Allie Marini Batts interview with Meg Tuite
Your two stories, “Things Your Mother Won’t Tell You, But I Will,” and “In Sickness,” are mesmerizing and heartbreaking. Both speak of living with someone who barely resembles the person whom they originally moved in with; how love dissipates and then it’s time to deal with the aftermath. What were your inspirations for these stories?
I am always so scared of answering that question, but at this last residency, I was lucky enough to work with Tananarive Due, who said something in a lecture on character construction that really resonated with me, and made this question feel a lot less formidable: “The large and small horrors of our personal histories follow us, like ghosts, haunting us.” I’ve been married three times—with varying degrees of happiness and unhappiness—and the large and small horrors of those very personal histories worm their way into all of my writing. Of course, with every kernel of truth, there’s a healthy handful of fiction, but the resonant chord of these stories is the thing that I couldn’t resolve in my real life, in the marriages, and so I looked toward fiction to make some sort of sense of it. With “In Sickness,” it’s the bitterness, the confusion, the misery. “Things Your Mother Won’t Tell You, But I Will,” is more the “moment of clarity”—a cautionary tale for someone else, whose mother may not have told them that sometimes, it’s okay to just GO, when you’ve reached your limit.
Here are some quotes:
“A black puddle of blood, not all that different than spilled cola, gumming up the hair near his ear and his skin so pale that the outline of his lips looks like it’s been erased.”
“A different doctor at a real gynecologist’s office took me apart piece by piece—it’s me that’s been dismembered, not her—first a cystectomy, then an ablation, then the left ovary with a blocked tube, and then finally, the weeping mass that was left behind.”
“We’re strangers, the darkness and shadow in each other’s lives, because of him.”
“...meat and potatoes paid for in blood and vows, two rings of gold that are both empty on the inside.”
I love that you delve into those dark corners. These characters are vivid and the inner dialogue is exquisite. No bullshit. What are you working on at this time and do you find that your writing is driven more by the characters than the plot that wraps around them?
Thank you! Again, I’m going to have to give a huge shout-out to my Antioch University Los Angeles mentors for my final project and manuscript. I worked with Alistair McCartney. One of the things we focused on, with intensity, was not shying away from the dark corners. I’d been sort of dancing around the dark material, skirting it, I don’t know, courting it, even—and with Alistair, it finally felt natural & comfortable to just jump into it. I’m most myself when inhabiting another character. The truest things I’ll say are hidden in characters I create as proxies for myself. I think that’s why the characters seem to be real—because to an extent, they are. The situations may not be my own experiences, but their speech, their reactions, their thought process—the part that feels real, generally is real.
I have a couple of works-in-progress right now. I write cross-genre in fiction, poetry, and literary translations. I have a couple of creative non-fiction essays, but only a few because, like confessional poetry, its success depends on truth-telling, and as a writer, I need the plausible deniability of fiction & poetry, or the ego sublimation of literary translations.
Like any author, I’ve got the “Novel I’m Writing, Swear To God, No This Isn’t Like My Canadian Boyfriend That You Can’t Meet, But I Swear He Exists.”
I have one complete MS that’s under consideration with a publisher I really admire, so we’ll see. The other two are a YA novel that is only missing one chapter, about a girl who’s obsessed with The Smiths. The other is like a V.C. Andrews-type supernatural family saga, except, you know, written a little less purple than Flowers in the Attic (so far, no incest, either.) To the haters, I say, My Sweet Audrina is STILL one of the best psychological horror stories ever, and a writer could do worse than to shoot for V.C. Andrews, you know? So, in addition to My Canadian Boyfriend Novels, I have a spec-fic short story, whose working title is Forgotten Coastline, about an Apalachicola fisherman & his wife who unwittingly net a young kraken one morning.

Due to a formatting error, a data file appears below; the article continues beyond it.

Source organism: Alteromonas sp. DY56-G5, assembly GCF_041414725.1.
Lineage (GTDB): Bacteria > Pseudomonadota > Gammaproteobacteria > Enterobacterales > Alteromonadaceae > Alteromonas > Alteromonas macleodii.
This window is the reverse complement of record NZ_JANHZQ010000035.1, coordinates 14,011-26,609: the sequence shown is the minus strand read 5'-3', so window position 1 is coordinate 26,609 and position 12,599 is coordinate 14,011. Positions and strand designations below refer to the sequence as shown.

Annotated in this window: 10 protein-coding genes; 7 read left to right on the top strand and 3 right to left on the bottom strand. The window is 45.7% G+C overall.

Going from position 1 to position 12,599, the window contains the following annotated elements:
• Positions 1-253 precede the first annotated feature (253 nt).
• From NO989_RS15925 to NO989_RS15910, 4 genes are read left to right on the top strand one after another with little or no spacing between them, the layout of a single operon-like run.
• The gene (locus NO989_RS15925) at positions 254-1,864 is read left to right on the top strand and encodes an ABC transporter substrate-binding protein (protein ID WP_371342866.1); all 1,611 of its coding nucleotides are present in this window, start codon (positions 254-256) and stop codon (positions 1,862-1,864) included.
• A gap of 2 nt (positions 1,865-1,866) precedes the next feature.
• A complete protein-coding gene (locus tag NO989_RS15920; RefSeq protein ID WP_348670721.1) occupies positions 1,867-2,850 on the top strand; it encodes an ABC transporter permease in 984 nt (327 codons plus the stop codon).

I’ve been sort of bottoming out with the poetry chapbooks I’ve been sending through the circuit, so I’m trying to focus on a new collection, which I envision as dense, prose-y poems. I also recently corresponded with the editor of Tarot Poetry to do some translations from Italian and German. I really like the way that translations force you to take your own ego out of the equation and serve the work first and foremost—in translations, “you” becomes an afterthought. Serving the work and honoring the original author becomes the only thing that truly matters.
What books are you reading at this time and what inspires you most? Do music and film filter into your work? If so, can you give me a link to a song that you LOVE?
Oh my god, reading after graduating from an MFA program is maybe the most GLORIOUS thing I’ve ever experienced. Weirdly, I’m reading even more than I was a month ago when I was required to annotate and participate in group reading discussions. I’m picking books to read, not based on their value as craft examples. I don’t have to check in or argue and defend my position on them. I tend to read a bunch of books all at once and have a stack. I just finished Stephen King’s “On Writing” (I know, I know). While I am glad I read it immediately after finishing the MFA program, I do wish I’d read it immediately after beginning. I have noticed as I moved through the program I was not only reading books with the idea of “What can I learn from this?” but now, more so, “What can I teach from this.” After finishing On Writing, I decided that if I make the move to teach, that will be a required text. It’s craft talk in plain language. So naturally, after reading King, I had to pick up From a Buick 8. I am also reading a novel manuscript by my friend & peer David Bumpus (editor-in-chief of Lunch Ticket) which I think is at present without a title. I’m alternating those with No One Belongs Here More Than You by Miranda July, and If I Would Leave Myself Behind, by Lauren Becker. In my “next-up” stack, I have two of your books, Domestic Apparition & Disparate Pathos, Hard Love by Ellen Wittlinger, and The Onion Girl, by Charles De Lint.